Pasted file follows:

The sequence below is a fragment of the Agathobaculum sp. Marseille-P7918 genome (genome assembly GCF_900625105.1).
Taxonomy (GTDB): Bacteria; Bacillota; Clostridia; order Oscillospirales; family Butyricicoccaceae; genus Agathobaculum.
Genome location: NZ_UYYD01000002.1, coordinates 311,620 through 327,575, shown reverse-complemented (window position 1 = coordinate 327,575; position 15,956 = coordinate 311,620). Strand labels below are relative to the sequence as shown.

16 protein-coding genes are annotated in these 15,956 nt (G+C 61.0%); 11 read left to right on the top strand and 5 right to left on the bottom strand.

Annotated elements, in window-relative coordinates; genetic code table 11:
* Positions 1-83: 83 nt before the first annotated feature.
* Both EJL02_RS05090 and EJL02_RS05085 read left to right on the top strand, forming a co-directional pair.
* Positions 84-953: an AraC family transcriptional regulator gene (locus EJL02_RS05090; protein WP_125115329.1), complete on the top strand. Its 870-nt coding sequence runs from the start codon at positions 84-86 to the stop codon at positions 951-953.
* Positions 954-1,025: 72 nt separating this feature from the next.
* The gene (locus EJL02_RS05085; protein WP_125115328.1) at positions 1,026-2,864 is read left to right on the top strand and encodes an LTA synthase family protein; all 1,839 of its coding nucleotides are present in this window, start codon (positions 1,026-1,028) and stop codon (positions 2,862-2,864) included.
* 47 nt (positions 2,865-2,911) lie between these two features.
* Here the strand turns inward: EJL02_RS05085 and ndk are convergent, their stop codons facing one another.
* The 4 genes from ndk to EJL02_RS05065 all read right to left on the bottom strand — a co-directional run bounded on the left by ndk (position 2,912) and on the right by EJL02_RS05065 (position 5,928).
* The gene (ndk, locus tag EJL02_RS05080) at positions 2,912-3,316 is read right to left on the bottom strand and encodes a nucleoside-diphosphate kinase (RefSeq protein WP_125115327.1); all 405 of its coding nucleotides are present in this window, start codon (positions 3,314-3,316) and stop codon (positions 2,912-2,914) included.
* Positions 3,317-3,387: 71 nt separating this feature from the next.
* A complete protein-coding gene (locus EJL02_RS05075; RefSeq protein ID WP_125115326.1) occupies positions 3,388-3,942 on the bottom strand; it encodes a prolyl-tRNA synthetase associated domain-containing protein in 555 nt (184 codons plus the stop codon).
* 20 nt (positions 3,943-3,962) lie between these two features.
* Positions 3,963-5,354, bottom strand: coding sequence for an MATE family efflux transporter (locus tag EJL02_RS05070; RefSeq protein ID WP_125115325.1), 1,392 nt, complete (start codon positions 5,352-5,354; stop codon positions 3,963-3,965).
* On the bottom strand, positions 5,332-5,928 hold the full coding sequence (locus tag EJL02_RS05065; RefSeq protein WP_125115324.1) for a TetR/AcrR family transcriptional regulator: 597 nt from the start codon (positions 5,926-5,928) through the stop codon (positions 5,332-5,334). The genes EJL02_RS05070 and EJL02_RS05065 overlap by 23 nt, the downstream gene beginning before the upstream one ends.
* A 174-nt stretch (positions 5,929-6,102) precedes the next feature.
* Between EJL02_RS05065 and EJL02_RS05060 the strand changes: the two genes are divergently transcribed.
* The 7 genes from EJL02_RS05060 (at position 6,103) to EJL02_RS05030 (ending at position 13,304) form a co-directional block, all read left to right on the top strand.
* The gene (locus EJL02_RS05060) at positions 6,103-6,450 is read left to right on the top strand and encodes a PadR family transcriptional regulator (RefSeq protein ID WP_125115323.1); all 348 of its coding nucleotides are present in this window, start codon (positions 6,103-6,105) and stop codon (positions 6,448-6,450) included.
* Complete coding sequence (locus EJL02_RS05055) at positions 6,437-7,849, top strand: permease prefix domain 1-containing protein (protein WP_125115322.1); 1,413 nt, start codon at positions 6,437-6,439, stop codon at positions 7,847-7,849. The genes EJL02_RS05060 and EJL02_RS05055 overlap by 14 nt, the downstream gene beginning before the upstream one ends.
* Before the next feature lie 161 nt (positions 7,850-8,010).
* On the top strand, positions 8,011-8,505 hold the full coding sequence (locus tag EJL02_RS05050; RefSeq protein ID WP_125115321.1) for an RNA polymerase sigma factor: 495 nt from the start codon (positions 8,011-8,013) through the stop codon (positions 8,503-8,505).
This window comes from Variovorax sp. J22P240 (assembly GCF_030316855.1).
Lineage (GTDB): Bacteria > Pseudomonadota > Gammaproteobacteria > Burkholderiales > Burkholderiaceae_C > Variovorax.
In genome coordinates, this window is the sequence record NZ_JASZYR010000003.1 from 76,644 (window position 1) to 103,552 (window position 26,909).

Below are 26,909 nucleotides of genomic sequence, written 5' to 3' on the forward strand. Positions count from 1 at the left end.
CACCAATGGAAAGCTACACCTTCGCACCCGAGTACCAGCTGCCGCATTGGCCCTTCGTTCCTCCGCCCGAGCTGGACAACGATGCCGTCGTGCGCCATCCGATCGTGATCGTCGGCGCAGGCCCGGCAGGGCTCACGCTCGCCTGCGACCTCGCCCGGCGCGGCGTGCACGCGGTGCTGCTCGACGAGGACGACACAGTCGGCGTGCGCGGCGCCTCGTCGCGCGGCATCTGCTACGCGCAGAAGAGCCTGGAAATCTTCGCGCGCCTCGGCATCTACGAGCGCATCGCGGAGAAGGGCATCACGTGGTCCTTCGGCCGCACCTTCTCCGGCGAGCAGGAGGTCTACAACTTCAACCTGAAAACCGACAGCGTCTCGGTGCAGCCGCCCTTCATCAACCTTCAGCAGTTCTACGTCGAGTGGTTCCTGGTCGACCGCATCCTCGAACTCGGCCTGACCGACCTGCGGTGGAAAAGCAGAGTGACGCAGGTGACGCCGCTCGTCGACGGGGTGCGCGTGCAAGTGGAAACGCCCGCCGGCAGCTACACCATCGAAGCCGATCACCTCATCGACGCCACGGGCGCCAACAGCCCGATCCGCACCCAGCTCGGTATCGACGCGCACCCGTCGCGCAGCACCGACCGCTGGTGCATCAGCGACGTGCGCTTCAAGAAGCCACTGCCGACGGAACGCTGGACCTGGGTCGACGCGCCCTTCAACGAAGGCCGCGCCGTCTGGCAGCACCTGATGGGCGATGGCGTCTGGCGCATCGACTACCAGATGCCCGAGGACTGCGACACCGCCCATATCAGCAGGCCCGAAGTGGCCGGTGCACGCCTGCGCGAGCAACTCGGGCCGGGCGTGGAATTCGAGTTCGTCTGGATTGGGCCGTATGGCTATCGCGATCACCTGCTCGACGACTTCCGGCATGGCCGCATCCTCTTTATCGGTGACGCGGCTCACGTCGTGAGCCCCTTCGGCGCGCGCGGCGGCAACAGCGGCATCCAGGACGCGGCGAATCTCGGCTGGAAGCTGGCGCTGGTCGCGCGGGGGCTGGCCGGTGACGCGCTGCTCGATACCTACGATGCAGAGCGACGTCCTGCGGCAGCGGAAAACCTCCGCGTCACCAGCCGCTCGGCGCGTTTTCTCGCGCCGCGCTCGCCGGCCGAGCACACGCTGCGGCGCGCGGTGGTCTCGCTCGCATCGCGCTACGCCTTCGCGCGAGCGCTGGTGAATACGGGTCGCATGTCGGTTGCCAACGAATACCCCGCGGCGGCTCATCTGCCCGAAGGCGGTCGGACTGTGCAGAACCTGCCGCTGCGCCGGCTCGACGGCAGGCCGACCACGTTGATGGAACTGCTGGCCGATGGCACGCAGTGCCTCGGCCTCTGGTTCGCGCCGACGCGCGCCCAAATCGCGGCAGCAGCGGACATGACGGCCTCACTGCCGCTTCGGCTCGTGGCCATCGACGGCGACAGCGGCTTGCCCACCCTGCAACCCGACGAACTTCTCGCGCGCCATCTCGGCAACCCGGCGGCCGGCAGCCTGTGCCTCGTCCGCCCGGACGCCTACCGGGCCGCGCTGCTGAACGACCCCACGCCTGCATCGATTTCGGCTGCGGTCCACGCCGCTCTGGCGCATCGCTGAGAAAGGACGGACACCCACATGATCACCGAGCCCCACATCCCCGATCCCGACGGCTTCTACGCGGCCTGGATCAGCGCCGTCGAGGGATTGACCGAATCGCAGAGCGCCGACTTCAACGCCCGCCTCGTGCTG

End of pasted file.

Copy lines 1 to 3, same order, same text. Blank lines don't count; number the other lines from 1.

The sequence below is a fragment of the Agathobaculum sp. Marseille-P7918 genome (genome assembly GCF_900625105.1).
Taxonomy (GTDB): Bacteria; Bacillota; Clostridia; order Oscillospirales; family Butyricicoccaceae; genus Agathobaculum.
Genome location: NZ_UYYD01000002.1, coordinates 311,620 through 327,575, shown reverse-complemented (window position 1 = coordinate 327,575; position 15,956 = coordinate 311,620). Strand labels below are relative to the sequence as shown.